Therefore we must also set the dimensions of each image in the sprite sheet (32x48 pixels).

## Create the platforms

Let’s create the platforms now.

We’re going to create a new physics static group to hold them, because they are not moving objects: they are still.

let platforms = this.physics.add.staticGroup()

platforms.create(400, 588, "ground")

And 5 islands:

platforms.create(600, 450, "island")
platforms.create(50, 250, "island")
platforms.create(650, 220, "island")
platforms.create(250, 520, "island")
platforms.create(250, 320, "island")

The numbers here indicate the X and Y coordinates in the 2D space, relative to the top left corner, and refer to the middle of each image.

This is what you should see at this point:

Create a variable on top of the file, outside any function, called player:

let player

Then in create() I’m going to add it near the middle bottom of the screen:

player = this.physics.add.sprite(380, 500, "player")

We set it to have a small bounce:

player.setBounce(0.2)

so it will quickly stand still after being put in the screen, and we set it to not go outside of the screen:

player.setCollideWorldBounds(true)

In this way it will appear and after a couple bounces it will sit at the bottom of the screen:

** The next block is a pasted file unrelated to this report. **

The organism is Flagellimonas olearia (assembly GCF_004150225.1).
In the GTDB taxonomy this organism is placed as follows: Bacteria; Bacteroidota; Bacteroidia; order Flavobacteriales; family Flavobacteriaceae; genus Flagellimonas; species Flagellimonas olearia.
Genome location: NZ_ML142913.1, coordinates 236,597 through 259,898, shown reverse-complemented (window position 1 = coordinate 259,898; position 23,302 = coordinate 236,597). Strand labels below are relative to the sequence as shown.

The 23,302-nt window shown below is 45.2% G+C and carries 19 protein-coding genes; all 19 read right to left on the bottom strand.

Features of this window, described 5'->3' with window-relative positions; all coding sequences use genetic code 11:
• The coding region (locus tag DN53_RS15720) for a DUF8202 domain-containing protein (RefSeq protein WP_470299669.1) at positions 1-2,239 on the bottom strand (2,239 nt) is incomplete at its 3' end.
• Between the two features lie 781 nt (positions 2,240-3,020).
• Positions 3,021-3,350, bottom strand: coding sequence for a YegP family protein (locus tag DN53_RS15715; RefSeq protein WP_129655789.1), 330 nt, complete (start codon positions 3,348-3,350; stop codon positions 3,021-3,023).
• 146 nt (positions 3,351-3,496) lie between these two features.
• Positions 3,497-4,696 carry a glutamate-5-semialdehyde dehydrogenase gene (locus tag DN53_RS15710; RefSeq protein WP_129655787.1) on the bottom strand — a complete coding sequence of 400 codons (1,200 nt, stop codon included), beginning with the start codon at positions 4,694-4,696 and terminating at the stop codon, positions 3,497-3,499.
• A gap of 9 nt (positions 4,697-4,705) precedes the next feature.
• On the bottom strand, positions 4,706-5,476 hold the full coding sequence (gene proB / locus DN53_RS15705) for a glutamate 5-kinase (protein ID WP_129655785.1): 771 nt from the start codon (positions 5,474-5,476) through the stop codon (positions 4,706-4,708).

However, we want the player to stay in top of the ground.

We can do this by adding a collider physics rule between the player and the platforms:

this.physics.add.collider(player, platforms)

In this way, the player will not just stay on top of the ground, but also of the other 5 platforms (islands) we have floating on the screen:

## Make the player move

Now let’s make it possible for the player to move.

Let’s add a variable on top of the file, near the player declaration:

let cursors

Then in create() add:

cursors = this.input.keyboard.createCursorKeys()

Now in the update() function, which is now empty, we’re going to inspect this variable:

function update() {
if (cursors.left.isDown) {
player.setVelocityX(-160)
} else if (cursors.right.isDown) {
player.setVelocityX(160)
} else {
player.setVelocityX(0)
}
}

update() is continuously called by the game loop, so whenever one key is down we change the player velocity (speed) on the X axis. If no key is pressed, we set it to stand still.

## Animate the player

Let’s now make the player image change when it’s moving.

We create 3 animations in create(): one when the player is still, one when it’s moving to the left, one when it’s moving to the right: